Item Response Theory and Rasch Modelling


Scientists use the item response theory (IRT) in psychological assessment tests. Researchers define the item response theory as a modern measurement model that evaluates the margin of error (or reliability) of test scores (Bond, 2007). Different types of item response models exist. One type is the Rasch model. The Rasch model gains the characteristics of IRT when measuring dichotomous data (like yes/no responses). Similarly, the mathematical assessment method used in the Rasch model resembles other models used in the item response theory (Bond, 2007).

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However, some experts perceive the Rasch model to be different from other IRT models because of its unique properties. For example, Von Davier (2007) explains that the Rasch model differs from other IRT models because other models cannot separate the effects of personability from test scores. This ability usually has a significant implication on final test scores. Von Davier (2007) adds, “this uniqueness stems from the mathematical embodiment of invariant comparison” (p. 16).

Broadly, the Rasch model seeks to determine three things – the biasness of items, the definition of measured traits, and the measurement of persons (defined by the measured trait) (Bond, 2007). One basic assumption of the model is its stipulation that an able person has a better probability of succeeding on an item than a less able person. The same model also assumes better chances of success for people who use easy items, as opposed to a complex one (Bond, 2007).

Generally, scientists who undertake psychometric evaluations use the Rasch model to obtain an accurate outcome. Often, researchers measure abilities, attitudes, and personality traits (using this model). In addition, educators have used this model to evaluate students’ reading abilities and the extremity of individual attitudes. Recent developments have seen the healthcare sector also apply the model in medical research.

Based on the growing application of the Rasch model, this paper provides a critical analysis of the model to establish its weaknesses, threats, criticisms, and competencies. Three sections define this analysis. The first section embodies the most positive appraisals about the model and the second section defines the negative appraisals about the model. Finally, the third section provides an analysis of both the positive and negative appraisals.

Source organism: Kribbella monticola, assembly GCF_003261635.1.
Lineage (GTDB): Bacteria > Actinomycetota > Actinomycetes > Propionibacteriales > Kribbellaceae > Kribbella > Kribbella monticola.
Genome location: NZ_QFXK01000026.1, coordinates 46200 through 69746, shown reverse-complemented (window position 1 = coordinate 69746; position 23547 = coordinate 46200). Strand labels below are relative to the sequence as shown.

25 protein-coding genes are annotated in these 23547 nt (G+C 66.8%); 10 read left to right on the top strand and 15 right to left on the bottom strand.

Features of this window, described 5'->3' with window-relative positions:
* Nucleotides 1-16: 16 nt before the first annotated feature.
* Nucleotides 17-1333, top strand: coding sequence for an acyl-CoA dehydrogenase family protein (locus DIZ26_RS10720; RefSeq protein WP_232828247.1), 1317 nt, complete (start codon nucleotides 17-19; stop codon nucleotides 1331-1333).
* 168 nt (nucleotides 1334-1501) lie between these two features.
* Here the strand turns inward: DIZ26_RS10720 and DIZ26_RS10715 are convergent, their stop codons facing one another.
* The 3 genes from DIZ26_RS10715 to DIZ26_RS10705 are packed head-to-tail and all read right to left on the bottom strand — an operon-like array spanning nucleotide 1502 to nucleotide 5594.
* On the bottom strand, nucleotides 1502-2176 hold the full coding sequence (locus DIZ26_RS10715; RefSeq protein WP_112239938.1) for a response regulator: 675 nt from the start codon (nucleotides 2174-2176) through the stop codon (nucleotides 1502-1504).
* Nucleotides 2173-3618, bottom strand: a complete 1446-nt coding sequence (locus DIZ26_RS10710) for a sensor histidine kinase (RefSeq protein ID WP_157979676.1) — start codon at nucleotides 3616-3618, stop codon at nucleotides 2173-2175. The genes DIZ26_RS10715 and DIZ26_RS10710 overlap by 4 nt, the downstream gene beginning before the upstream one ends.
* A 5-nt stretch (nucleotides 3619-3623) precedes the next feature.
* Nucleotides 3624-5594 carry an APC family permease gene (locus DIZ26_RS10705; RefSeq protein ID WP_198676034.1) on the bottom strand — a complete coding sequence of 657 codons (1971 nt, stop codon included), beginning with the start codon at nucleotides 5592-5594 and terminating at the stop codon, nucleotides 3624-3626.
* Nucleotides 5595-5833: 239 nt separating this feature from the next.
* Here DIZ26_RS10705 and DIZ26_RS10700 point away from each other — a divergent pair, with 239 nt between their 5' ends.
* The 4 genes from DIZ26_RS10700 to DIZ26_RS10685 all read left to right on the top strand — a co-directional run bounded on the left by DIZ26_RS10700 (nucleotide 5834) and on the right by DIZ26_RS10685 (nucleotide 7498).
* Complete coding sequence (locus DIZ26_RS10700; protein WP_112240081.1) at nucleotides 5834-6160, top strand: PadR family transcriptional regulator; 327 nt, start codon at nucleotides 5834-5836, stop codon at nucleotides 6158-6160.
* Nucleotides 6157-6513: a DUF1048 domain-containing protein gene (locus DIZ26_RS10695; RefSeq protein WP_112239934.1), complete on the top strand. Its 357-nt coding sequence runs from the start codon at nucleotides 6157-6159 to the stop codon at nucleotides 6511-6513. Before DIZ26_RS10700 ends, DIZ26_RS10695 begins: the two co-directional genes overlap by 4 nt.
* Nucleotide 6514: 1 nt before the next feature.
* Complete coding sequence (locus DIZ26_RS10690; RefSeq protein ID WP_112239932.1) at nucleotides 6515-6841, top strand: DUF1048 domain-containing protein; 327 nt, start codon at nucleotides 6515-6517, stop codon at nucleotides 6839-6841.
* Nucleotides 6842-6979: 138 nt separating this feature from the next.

Positive Appraisal

Proponents of the Rasch model argue that its property provides a highly accurate criterion for evaluating a person’s ability (or trait) (von Davier, 2007). Proponents of the Rasch model also say it can determine a person’s location and item bias because it provides a perfect “item fit.” This analysis not only shows that Rasch models may determine poorly functioning items, but also shows that the model allows the investigation of test score bias. This is especially profound when it is possible to isolate linguistic, cultural, and gender issues in the test.

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Another positive attribute about the Rasch model is its ability to provide a sample-free test. Ordinarily, traditional “item difficulty” values depend on the nature and size of the sample, but the Rasch model may adjust the “item fit” to allow for the provision of a sample-free test (Gyll, 2012). This unique attribute is especially crucial in some psychometric tests (like the office specialist program) because such tests cannot guarantee representative samples.

The Rasch model is equally able to provide an accurate item precision and sample size with a small sample of about 100 examinees. Such tests may provide a standard error of about 12 logits and my position within a logit (or two) of the average ability level (Wright, 1977). Finally, Bond (2007) believes that a fundamental advantage of the Rasch model is its ability to create one-dimensional lines, where different people can trace their abilities and weaknesses in the same continuum. Comprehensively, these attributes define the positive attributes of the Rasch model.

Negative Appraisal

Some critics fault the application of the Rasch model in educational research for its inability to use multiple-choice items. Therefore, it is very difficult to make informed guesses in such situations because if examinees make informed guesses, the asymptote almost shows a zero probability (usually occurring in two-parameter (or three-parameter) models) (Gyll, 2012). Despite the existence of this weakness, it is crucial to point out that the specification of zero probability asymptote is a critical part of the model’s characteristics. This is also true for uniform discriminating.